Bayer said it planned to finance the deal with a combination of debt and equity to be repaid quickly by the “strong cash flow” generated by the combined business. The Associated Press reported that some Bayer shareholders expressed concerns about the new shares and whether it would dilute their holdings. Others worried about an expansion away from Bayer’s core pharmaceutical business, especially into the world of genetically modified crops. Some countries have blocked such seeds, and the business had been a target of environmental activists.
Bayer’s stock fell about 5.7 percent Monday. Monsanto’s rose about 4.4 percent.
Farm workers concerned about overtime bill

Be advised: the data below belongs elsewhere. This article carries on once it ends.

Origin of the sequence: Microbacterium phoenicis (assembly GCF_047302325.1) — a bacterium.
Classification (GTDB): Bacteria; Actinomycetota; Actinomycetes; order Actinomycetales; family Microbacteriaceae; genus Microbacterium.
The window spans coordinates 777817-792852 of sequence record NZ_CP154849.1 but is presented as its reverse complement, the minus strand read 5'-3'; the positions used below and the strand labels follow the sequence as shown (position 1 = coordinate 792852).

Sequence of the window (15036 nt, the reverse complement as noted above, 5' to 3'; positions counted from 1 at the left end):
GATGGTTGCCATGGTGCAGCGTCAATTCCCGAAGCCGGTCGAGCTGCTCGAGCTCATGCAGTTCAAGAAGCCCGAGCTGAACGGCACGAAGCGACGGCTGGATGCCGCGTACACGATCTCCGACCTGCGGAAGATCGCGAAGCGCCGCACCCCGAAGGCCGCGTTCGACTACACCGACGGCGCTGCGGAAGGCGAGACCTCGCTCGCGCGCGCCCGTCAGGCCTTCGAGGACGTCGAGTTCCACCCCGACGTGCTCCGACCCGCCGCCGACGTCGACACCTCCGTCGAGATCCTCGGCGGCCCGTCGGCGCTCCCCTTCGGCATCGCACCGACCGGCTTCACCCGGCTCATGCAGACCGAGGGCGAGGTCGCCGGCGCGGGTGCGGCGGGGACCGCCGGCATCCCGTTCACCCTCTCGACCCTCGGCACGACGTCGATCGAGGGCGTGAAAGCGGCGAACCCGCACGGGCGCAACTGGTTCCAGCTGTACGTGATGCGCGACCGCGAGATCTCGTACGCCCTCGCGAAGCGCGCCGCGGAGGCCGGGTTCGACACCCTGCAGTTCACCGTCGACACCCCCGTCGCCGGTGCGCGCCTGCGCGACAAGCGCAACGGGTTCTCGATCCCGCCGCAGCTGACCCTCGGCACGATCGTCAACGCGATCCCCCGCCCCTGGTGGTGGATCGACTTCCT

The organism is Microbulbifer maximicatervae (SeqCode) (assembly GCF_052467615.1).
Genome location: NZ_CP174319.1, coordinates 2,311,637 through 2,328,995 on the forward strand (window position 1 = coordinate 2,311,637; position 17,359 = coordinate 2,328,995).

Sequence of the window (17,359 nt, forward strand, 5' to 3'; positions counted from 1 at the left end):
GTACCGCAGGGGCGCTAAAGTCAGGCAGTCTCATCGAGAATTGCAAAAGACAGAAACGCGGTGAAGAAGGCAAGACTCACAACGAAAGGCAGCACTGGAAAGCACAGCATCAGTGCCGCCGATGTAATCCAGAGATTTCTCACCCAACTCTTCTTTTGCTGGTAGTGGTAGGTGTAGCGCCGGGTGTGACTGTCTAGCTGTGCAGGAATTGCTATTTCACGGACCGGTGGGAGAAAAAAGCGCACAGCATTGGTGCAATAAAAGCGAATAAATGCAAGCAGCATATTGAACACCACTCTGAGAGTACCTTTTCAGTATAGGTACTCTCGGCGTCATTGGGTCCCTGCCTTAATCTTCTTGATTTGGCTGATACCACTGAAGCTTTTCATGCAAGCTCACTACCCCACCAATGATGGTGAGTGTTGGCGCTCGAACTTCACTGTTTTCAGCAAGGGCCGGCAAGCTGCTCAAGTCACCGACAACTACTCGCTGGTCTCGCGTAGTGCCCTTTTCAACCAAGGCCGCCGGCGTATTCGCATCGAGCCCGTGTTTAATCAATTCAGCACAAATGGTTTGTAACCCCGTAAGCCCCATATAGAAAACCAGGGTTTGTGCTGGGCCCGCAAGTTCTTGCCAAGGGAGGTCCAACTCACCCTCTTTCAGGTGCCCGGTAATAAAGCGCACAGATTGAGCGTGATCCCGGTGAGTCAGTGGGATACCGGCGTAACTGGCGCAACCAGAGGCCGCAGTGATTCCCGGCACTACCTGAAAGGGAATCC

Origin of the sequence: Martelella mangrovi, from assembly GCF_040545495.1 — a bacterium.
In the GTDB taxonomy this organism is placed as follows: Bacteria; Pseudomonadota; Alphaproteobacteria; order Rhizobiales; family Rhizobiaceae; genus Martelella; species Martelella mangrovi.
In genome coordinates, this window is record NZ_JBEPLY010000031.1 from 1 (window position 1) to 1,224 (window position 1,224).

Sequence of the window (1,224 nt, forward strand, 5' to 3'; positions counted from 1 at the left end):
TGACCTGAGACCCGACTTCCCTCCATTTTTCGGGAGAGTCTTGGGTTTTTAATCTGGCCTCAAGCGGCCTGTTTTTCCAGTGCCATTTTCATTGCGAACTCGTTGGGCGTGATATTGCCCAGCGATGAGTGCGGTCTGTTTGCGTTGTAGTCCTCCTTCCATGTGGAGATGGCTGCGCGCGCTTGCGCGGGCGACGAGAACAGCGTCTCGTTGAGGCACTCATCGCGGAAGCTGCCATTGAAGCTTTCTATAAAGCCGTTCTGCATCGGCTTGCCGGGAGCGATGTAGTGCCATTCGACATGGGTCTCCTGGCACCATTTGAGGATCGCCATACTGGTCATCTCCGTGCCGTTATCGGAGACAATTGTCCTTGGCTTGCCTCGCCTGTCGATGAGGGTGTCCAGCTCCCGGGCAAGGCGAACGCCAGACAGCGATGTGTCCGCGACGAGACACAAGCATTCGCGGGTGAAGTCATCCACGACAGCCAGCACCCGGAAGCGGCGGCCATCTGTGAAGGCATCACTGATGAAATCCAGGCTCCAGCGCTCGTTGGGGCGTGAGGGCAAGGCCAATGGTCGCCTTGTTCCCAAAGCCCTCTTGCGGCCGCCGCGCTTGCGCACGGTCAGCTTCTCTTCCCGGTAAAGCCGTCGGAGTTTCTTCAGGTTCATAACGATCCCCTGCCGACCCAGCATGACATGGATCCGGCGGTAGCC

By John Bartell
SACRAMENTO, Calif. – A new assembly bill aims to put more money in farm workers pockets, but some farm workers fear it may actually reduce their earnings.
Assembly Bill 2757 is up for a vote this week. If passed it would require farmers to pay their workers overtime if they work 40 hours a week.
Under current law, farmers do not have to pay their workers overtime until they work over 60 hours a week or work over 10 hours a day.
“Our job is hard. It’s not fair that I don’t get overtime like everyone else,” said Jose Sanchez, a farm worker and a member of labor rights group United Farm Workers.
Sanchez said he works more than 60 hours a week and has a tough time paying his bills. If passed, Assembly Bill 2757 would reduce overtime wage limits slowly. Starting in 2017 limits would be 55 hours a weeks and 9.5 hours per day. By 2020 overtime limits decrease to 40 hours a week and eight hours a day.
“Farmers like the machines. They are looking at the easiest way to pick the fruit,” said farm worker Ralph Ochoa. He believes the Assembly bill will actually reduce his hours.